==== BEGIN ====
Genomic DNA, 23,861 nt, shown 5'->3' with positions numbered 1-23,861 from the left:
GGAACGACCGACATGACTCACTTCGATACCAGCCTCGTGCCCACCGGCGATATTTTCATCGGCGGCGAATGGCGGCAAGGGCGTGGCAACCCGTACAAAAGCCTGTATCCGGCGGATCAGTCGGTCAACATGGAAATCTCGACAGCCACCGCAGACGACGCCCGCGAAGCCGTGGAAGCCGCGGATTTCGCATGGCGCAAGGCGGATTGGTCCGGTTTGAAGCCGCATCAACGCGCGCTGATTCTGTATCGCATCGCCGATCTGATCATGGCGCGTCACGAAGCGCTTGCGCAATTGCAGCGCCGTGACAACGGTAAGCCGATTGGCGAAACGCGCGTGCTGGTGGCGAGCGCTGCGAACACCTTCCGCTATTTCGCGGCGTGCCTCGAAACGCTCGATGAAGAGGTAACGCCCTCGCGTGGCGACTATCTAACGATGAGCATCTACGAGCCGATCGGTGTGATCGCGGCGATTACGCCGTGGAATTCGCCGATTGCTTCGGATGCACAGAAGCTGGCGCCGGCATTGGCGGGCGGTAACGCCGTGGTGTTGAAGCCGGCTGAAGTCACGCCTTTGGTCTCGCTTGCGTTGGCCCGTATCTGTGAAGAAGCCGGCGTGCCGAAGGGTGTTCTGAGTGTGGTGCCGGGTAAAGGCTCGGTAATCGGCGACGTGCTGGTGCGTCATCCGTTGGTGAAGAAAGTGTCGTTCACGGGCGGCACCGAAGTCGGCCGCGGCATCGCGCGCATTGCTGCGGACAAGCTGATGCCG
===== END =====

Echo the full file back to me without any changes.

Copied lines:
Genomic DNA, 23,861 nt, shown 5'->3' with positions numbered 1-23,861 from the left:
GGAACGACCGACATGACTCACTTCGATACCAGCCTCGTGCCCACCGGCGATATTTTCATCGGCGGCGAATGGCGGCAAGGGCGTGGCAACCCGTACAAAAGCCTGTATCCGGCGGATCAGTCGGTCAACATGGAAATCTCGACAGCCACCGCAGACGACGCCCGCGAAGCCGTGGAAGCCGCGGATTTCGCATGGCGCAAGGCGGATTGGTCCGGTTTGAAGCCGCATCAACGCGCGCTGATTCTGTATCGCATCGCCGATCTGATCATGGCGCGTCACGAAGCGCTTGCGCAATTGCAGCGCCGTGACAACGGTAAGCCGATTGGCGAAACGCGCGTGCTGGTGGCGAGCGCTGCGAACACCTTCCGCTATTTCGCGGCGTGCCTCGAAACGCTCGATGAAGAGGTAACGCCCTCGCGTGGCGACTATCTAACGATGAGCATCTACGAGCCGATCGGTGTGATCGCGGCGATTACGCCGTGGAATTCGCCGATTGCTTCGGATGCACAGAAGCTGGCGCCGGCATTGGCGGGCGGTAACGCCGTGGTGTTGAAGCCGGCTGAAGTCACGCCTTTGGTCTCGCTTGCGTTGGCCCGTATCTGTGAAGAAGCCGGCGTGCCGAAGGGTGTTCTGAGTGTGGTGCCGGGTAAAGGCTCGGTAATCGGCGACGTGCTGGTGCGTCATCCGTTGGTGAAGAAAGTGTCGTTCACGGGCGGCACCGAAGTCGGCCGCGGCATCGCGCGCATTGCTGCGGACAAGCTGATGCCG